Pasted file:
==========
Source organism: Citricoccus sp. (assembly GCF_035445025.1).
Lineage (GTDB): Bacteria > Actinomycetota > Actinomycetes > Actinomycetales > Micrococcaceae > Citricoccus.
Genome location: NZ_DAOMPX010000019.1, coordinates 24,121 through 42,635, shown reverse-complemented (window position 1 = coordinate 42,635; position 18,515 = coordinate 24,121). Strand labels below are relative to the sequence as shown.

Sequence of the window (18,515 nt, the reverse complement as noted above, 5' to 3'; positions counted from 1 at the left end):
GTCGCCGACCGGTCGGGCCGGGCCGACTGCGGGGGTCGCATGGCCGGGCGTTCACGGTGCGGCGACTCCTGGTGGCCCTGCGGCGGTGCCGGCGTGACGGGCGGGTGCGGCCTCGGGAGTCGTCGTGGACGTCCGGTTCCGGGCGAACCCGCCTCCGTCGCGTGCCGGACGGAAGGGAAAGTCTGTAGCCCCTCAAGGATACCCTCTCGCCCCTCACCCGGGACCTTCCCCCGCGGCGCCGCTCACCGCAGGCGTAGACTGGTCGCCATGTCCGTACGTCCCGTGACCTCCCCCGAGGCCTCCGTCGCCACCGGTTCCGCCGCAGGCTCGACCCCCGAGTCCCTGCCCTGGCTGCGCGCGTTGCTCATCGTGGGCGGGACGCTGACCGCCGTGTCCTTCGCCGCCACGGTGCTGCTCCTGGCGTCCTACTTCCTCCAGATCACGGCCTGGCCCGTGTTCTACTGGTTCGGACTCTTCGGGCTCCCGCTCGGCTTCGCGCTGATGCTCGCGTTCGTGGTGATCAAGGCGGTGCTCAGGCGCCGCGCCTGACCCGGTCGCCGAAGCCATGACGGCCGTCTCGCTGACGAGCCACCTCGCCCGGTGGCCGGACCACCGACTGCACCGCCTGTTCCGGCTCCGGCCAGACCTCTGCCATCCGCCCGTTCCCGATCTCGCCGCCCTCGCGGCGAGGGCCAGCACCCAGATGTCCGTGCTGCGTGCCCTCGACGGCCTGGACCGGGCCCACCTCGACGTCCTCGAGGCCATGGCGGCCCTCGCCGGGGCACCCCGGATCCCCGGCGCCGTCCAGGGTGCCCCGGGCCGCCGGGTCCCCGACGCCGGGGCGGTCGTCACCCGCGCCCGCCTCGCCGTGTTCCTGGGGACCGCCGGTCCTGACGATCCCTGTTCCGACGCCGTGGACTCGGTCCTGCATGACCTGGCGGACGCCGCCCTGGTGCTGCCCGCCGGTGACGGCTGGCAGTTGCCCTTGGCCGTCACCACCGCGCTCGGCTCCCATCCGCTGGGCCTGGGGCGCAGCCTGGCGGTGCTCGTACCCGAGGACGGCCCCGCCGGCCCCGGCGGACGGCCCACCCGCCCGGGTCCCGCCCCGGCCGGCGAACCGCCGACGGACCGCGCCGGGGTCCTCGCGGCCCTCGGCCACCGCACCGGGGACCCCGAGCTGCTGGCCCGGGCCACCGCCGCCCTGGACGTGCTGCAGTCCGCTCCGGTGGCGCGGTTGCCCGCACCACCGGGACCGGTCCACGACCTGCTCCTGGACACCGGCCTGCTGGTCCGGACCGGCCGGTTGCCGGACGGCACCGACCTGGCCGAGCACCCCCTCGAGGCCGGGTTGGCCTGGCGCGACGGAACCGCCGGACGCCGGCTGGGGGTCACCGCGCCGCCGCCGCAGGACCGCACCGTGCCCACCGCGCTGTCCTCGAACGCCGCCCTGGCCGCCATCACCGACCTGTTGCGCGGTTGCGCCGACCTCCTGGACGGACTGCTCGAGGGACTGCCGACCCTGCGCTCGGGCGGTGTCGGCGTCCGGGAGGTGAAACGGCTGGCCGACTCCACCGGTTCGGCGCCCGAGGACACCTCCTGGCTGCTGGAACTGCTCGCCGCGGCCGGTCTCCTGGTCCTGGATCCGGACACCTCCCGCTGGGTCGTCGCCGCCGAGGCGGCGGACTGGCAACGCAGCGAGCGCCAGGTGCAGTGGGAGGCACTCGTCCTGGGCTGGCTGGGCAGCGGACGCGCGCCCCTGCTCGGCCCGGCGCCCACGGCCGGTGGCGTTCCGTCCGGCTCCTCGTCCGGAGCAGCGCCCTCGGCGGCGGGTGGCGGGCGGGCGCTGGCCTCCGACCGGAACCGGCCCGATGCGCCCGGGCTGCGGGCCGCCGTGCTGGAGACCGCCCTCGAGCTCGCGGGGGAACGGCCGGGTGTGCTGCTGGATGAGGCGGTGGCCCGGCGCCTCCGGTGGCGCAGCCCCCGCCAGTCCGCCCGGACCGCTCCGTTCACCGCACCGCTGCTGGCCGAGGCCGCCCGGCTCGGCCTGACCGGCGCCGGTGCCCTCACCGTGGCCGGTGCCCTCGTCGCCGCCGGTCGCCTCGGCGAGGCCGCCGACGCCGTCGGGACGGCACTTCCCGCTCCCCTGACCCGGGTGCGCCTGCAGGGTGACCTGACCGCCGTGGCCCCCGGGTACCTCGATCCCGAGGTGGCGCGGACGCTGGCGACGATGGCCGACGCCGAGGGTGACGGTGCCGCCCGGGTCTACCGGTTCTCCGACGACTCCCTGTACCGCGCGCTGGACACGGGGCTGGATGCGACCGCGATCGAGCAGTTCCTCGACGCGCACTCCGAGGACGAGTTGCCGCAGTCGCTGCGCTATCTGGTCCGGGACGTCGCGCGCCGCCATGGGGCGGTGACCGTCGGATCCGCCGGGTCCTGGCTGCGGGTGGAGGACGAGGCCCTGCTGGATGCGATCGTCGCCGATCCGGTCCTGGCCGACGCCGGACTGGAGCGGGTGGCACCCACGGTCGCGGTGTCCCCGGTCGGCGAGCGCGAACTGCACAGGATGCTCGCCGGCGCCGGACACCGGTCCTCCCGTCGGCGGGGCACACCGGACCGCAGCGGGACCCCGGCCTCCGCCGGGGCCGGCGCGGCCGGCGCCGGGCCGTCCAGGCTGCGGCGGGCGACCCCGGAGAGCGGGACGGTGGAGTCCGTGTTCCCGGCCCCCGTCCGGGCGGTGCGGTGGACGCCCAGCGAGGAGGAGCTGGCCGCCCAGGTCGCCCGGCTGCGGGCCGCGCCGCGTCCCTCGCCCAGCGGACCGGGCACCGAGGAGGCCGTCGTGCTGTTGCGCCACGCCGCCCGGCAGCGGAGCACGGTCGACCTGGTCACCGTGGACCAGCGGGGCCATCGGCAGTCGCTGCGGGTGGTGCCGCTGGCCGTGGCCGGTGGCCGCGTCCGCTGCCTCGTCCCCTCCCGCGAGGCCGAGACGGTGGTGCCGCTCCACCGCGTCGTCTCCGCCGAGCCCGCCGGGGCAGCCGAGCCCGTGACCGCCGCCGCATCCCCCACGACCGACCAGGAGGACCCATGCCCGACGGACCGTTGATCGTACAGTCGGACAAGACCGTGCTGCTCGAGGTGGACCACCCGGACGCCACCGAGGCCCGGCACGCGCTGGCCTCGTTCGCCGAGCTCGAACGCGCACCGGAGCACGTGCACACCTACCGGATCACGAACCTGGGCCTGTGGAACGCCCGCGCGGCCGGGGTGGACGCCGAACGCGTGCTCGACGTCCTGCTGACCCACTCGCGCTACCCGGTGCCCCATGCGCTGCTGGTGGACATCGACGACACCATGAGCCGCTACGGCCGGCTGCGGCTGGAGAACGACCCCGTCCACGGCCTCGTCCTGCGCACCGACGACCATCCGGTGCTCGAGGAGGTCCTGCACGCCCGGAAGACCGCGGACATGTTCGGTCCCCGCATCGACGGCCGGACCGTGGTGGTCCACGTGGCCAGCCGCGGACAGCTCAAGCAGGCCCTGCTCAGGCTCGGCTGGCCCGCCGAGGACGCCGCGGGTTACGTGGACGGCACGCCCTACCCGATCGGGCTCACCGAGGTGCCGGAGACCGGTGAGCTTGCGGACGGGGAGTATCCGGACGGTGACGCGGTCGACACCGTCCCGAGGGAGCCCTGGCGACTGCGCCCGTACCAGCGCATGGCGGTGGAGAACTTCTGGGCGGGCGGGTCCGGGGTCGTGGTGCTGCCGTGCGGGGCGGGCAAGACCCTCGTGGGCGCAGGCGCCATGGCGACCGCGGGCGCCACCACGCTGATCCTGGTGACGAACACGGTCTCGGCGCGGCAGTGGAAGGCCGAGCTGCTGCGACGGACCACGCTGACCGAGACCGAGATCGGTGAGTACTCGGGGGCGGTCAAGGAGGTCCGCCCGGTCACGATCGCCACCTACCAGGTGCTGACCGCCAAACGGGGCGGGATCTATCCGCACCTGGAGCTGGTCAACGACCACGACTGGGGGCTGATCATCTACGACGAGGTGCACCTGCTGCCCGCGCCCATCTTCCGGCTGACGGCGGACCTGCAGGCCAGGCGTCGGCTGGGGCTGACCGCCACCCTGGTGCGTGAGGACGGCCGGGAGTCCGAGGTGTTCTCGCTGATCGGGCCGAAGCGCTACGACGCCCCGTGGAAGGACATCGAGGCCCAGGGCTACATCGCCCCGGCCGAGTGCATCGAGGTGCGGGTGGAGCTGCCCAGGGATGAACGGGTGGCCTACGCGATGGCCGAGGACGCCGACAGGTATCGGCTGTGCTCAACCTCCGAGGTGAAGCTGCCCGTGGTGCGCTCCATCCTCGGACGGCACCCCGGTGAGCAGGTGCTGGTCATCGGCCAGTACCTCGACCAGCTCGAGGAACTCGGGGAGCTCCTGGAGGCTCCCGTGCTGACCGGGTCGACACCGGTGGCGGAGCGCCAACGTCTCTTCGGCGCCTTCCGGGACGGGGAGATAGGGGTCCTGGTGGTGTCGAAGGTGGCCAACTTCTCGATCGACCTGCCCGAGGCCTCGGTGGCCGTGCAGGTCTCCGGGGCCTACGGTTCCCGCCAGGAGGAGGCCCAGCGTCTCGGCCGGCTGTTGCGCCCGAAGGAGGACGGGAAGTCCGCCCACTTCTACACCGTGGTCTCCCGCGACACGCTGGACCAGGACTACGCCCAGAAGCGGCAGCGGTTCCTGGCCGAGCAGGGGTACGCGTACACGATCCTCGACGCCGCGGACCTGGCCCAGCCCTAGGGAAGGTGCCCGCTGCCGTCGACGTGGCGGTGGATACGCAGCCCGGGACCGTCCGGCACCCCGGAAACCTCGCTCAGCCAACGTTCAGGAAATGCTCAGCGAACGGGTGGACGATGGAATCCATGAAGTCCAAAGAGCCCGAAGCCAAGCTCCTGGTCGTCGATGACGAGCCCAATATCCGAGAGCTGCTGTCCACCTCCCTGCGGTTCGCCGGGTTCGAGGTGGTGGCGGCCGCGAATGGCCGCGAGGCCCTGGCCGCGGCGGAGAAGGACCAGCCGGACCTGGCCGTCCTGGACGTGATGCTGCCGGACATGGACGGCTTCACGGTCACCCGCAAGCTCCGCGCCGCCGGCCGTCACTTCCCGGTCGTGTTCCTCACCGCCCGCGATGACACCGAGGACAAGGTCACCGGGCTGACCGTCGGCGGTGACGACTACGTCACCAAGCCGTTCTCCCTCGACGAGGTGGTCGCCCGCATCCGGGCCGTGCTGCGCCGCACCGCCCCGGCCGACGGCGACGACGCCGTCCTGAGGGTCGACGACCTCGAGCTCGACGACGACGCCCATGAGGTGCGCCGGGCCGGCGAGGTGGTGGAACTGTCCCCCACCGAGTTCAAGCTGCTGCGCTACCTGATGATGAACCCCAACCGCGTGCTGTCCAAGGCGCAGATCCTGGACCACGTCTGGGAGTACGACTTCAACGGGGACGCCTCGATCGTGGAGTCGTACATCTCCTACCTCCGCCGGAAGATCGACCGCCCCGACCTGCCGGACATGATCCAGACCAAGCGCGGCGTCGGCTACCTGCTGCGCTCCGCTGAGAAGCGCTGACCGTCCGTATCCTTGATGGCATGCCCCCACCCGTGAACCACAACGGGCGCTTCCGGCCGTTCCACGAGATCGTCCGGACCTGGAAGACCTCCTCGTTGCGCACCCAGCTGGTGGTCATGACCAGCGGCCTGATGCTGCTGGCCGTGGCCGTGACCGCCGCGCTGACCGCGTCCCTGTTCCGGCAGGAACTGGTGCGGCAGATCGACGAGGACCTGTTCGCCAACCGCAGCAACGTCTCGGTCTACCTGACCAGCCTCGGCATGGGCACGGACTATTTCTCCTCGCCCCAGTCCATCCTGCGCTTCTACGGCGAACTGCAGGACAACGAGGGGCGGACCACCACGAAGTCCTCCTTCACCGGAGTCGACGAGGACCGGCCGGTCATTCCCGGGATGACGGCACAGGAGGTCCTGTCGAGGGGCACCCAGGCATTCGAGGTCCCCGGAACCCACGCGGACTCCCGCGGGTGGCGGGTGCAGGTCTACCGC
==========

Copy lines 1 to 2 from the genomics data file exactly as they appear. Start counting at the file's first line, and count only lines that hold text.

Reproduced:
Source organism: Citricoccus sp. (assembly GCF_035445025.1).
Lineage (GTDB): Bacteria > Actinomycetota > Actinomycetes > Actinomycetales > Micrococcaceae > Citricoccus.